Students learning the ropes for Baker summer research project
On her second attempt at tree climbing using the single-rope technique, Rebecca Tripp quickly ascended a 15-foot rope hanging from a branch of a pin oak on the Baker University campus.
“That’s as high as you can go,” said Dan House, a member of Tree Climbing Kansas City, who was instructing the first-time climber in the technique. “You want a higher tree, don’t you?”
Tripp nodded yes — and lowered herself into her wheelchair. “I used to climb trees when I was a kid,” she said. “When I got in this wheelchair, it was something I thought I’d never do again.”
Tripp and seven other students from around the country were being introduced to tree climbing Thursday as part of a two-month summer research project that Baker biology professor Randy Miller designed with Meg Lowman, who pioneered the single-rope technique’s use in biological field research.
Tripp, who has used a wheelchair since a car accident five years ago, is one of two ambulatory-disabled researchers involved in the project. The eight students in the project will be climbing trees in the area to collect tiny invertebrates called tardigrades, whose appearance under a microscope gives them the nickname water bears.
“We’re emphasizing safety first and then proficiency,” Miller said. of the tree-climbing exercise. “In two weeks, it will be second nature to them.”
Once trained by House and other members of his group in rope climbing, the eight students will gather field data from trees during the cool of the morning at the Baker Prairie, Baker Woods, Baker Wetlands, Kansas University Field Station north of Lawrence, Overland Park Arboretum and Johnson County parks.
They will gather data from five different vertical layers of 10 examples of 10 different tree species on their morning climbs, then spend afternoons analyzing the samples in labs to learn more about the presence and distribution of tardigrades, organisms so hardy that they can withstand the most extreme conditions. The tiny animals even reproduced after a Swedish scientist exposed them to the cold, heat and radiation of space for 10 days.
The eight student researchers arrived in Baldwin City on Sunday, toured the labs that they will be using at Baker’s Ivan Boyd Center and received an introduction to the subject of their data collection.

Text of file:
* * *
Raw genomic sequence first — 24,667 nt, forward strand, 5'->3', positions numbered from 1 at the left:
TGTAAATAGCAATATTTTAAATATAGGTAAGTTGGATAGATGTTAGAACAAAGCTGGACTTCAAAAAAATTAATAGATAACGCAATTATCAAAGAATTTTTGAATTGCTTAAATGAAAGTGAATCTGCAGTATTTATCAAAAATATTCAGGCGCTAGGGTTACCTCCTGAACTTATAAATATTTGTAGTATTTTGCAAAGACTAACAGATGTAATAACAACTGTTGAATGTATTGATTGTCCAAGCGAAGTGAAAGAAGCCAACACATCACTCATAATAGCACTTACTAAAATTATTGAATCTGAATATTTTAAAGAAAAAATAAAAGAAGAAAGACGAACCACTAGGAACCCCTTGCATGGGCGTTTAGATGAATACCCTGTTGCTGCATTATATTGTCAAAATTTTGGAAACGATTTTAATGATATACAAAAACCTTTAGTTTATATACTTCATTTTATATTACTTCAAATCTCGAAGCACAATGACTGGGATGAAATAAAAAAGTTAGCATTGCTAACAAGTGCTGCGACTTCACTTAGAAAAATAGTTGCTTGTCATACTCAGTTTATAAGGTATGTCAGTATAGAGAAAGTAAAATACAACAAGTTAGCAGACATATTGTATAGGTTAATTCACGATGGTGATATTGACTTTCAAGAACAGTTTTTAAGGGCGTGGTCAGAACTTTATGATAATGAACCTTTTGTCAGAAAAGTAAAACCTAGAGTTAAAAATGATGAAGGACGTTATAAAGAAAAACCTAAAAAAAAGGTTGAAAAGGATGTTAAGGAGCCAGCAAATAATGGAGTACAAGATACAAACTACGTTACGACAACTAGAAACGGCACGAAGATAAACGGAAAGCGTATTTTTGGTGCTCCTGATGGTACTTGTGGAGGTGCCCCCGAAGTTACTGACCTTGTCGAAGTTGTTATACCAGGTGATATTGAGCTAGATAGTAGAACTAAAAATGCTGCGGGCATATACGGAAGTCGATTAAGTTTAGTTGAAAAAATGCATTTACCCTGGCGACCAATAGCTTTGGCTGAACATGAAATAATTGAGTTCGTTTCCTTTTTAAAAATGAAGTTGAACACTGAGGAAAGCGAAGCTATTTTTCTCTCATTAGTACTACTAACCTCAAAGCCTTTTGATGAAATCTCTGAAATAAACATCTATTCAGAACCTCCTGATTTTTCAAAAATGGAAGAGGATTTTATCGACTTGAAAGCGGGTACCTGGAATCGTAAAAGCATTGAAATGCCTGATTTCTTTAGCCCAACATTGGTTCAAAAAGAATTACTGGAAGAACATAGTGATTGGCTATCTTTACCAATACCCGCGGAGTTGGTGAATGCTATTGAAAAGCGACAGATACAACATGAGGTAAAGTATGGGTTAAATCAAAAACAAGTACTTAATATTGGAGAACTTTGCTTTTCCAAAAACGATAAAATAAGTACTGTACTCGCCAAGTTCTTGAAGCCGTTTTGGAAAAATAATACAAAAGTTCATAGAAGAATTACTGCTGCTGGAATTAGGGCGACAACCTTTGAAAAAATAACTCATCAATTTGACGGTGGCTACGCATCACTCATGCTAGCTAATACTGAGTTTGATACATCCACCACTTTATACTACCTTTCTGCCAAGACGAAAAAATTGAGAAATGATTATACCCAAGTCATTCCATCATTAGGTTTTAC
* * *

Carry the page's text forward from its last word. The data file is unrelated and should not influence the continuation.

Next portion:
The project will conclude with an August trip to Raleigh, N.C., where Miller and the students will give a report on their findings at the North Carolina Museum of Natural Sciences, where Lowman works.
Miller and Lowman spent about three years developing the research project, which the National Science Foundation is funding. It is different from many research opportunities in that it allows students to gain both field and lab experience, Miller said.
“Field research is a dying art in biology,” he said. “Not all answers can be found by studying DNA.”
Tripp acknowledged that she was an unlikely candidate for the research project. She wasn’t currently in school, having already earned a degree in psychology from the University of Maine. She learned of the research opportunity after she informed school officials of her desire to return to school to study environmental science or wildlife ecology. “I don’t have experience in either the field or lab,” she said. “It’s something I want to study when I go back to school.”
And yes, there was the matter of the wheelchair. But Tripp said using her wheelchair had given her added strength in the arms and shoulders and an advantage in rope climbing.
Miller said he and Lowman supported the federal government’s push for the inclusion of students like Tripp in research opportunities.
“Dr. Lowman and I both have friends in wheelchairs who do world-class work in science,” he said. “You don’t have to use your legs to collect field data, work in the lab or write reports.”
Also new is the research into tradigrades, said Tony Volpini, who will be a junior studying environmental science and biochemistry this fall at Amherst College in Somerville, Mass. He said learning to climb trees was what attracted him to the opportunity, but the experienced lab hand said he also found the research into water bears interesting.
“I’d heard about them because they are some of the hardiest animals on earth,” he said. “You don’t see them. But because the basically live on water, they’re everywhere.”
Miller said that the lack of knowledge about tardigrades made the project intriguing. “We don’t know what we will find,” Miller said. “So little is known about it compared to other organisms. We do know it has many unique biological features.”
But to collect the tardigrades, the researchers have to go climbing.
Anna Spires, a Virginia native and student at Williams College in Williamstown, Mass., said she expected to feel the effects of her first climbs later on unused muscles. The daily workouts would be another benefit of the project, she said.
“I’ll get cut,” she joked. “It’s something new. I’m really looking forward to learning research skills. It’s just a real exciting opportunity to get a real look into the life of a research scientist.”